Christian comedy is finding a place in evangelical churches as well as “crossing over” and receiving a hearing in the secular world, reports Charisma magazine (May).
The new interest in comedy is not just about humor in sermons; comedy is now intentionally used as a tool for evangelism both in churches and secular venues. Steven Lawson writes that “Whereas Youth With A Mission’s and Jews for Jesus’ mirthy antics — which often featured whimsical street drama as an entree to evangelism–were once seen as extreme, today every other church in America seems to follow the Willow Creek [a megachurch] include-a-comedy-bit-on-Sunday morning mantra.”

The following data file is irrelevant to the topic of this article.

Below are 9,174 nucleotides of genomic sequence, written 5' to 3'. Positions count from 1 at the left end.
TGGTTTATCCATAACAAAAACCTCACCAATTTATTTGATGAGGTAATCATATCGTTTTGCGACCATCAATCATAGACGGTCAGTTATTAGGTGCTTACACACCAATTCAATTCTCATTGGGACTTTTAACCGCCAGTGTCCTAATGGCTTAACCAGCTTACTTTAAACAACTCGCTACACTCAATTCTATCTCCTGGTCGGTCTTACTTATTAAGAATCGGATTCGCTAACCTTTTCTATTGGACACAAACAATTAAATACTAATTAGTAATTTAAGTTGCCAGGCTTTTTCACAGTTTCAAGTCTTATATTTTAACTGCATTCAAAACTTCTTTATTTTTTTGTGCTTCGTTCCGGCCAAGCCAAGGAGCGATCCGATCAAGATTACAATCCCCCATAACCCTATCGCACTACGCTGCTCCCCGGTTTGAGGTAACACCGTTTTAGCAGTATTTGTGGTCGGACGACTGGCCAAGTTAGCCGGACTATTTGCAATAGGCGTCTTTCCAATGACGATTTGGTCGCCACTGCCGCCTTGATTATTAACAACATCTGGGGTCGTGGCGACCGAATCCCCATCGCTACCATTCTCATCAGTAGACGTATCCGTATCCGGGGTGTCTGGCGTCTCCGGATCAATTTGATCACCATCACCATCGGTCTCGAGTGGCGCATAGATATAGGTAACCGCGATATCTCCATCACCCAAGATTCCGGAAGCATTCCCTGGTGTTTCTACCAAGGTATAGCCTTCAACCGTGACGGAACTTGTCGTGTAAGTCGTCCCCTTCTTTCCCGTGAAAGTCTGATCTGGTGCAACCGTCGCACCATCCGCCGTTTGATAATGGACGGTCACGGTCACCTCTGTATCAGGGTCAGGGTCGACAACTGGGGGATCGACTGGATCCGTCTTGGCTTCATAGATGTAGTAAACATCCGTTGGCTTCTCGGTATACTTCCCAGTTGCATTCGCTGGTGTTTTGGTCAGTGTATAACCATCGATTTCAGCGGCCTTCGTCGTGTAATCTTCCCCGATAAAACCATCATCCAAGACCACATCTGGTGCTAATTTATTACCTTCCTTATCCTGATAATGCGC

Several of the pastors in churches practicing such “entertainment evangelism” have even turned to stand-up comedy full-time. Other congregations use the growing number of national Christian comedy acts in their services, such as the Gospel Komedy Slamm and Isaac Air Freight.
With the recent formation of the Christian Comedy Coalition, clean comedians [those not using off-color humor], Christians who do comedy, Christian comics and church comedians have come together under one umbrella to share resources and techniques. As with Contemporary Christian Music, there appears to be a tendency to bring Christian comedy into the mainstream.
Lawson reports that non-Christian crowds “these days at least seem to be more receptive to Christian comics,” with some clubs even featuring a “Christian night.”
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